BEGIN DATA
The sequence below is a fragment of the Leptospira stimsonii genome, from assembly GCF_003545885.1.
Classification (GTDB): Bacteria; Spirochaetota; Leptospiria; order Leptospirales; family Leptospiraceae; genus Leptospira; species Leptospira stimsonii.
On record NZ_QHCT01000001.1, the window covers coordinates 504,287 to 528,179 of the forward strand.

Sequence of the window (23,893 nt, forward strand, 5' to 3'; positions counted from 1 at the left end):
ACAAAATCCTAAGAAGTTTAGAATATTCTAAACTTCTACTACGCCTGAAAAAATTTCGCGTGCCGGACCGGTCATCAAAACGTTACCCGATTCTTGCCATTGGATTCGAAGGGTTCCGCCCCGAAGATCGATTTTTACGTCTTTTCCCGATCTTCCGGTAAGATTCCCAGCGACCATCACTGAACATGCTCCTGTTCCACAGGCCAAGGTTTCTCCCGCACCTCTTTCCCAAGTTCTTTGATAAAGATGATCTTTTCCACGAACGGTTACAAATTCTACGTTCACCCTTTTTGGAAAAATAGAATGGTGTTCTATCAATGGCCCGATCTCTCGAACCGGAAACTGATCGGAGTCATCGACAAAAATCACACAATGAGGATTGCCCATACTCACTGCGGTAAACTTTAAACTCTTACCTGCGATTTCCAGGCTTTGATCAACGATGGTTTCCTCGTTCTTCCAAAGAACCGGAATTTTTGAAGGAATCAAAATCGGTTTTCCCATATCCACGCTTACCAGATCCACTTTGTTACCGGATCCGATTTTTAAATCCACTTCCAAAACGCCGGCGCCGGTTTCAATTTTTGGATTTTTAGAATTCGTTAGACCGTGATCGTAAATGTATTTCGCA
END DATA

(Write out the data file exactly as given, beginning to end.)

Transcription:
The sequence below is a fragment of the Leptospira stimsonii genome, from assembly GCF_003545885.1.
Classification (GTDB): Bacteria; Spirochaetota; Leptospiria; order Leptospirales; family Leptospiraceae; genus Leptospira; species Leptospira stimsonii.
On record NZ_QHCT01000001.1, the window covers coordinates 504,287 to 528,179 of the forward strand.

Sequence of the window (23,893 nt, forward strand, 5' to 3'; positions counted from 1 at the left end):
ACAAAATCCTAAGAAGTTTAGAATATTCTAAACTTCTACTACGCCTGAAAAAATTTCGCGTGCCGGACCGGTCATCAAAACGTTACCCGATTCTTGCCATTGGATTCGAAGGGTTCCGCCCCGAAGATCGATTTTTACGTCTTTTCCCGATCTTCCGGTAAGATTCCCAGCGACCATCACTGAACATGCTCCTGTTCCACAGGCCAAGGTTTCTCCCGCACCTCTTTCCCAAGTTCTTTGATAAAGATGATCTTTTCCACGAACGGTTACAAATTCTACGTTCACCCTTTTTGGAAAAATAGAATGGTGTTCTATCAATGGCCCGATCTCTCGAACCGGAAACTGATCGGAGTCATCGACAAAAATCACACAATGAGGATTGCCCATACTCACTGCGGTAAACTTTAAACTCTTACCTGCGATTTCCAGGCTTTGATCAACGATGGTTTCCTCGTTCTTCCAAAGAACCGGAATTTTTGAAGGAATCAAAATCGGTTTTCCCATATCCACGCTTACCAGATCCACTTTGTTACCGGATCCGATTTTTAAATCCACTTCCAAAACGCCGGCGCCGGTTTCAATTTTTGGATTTTTAGAATTCGTTAGACCGTGATCGTAAATGTATTTCGCA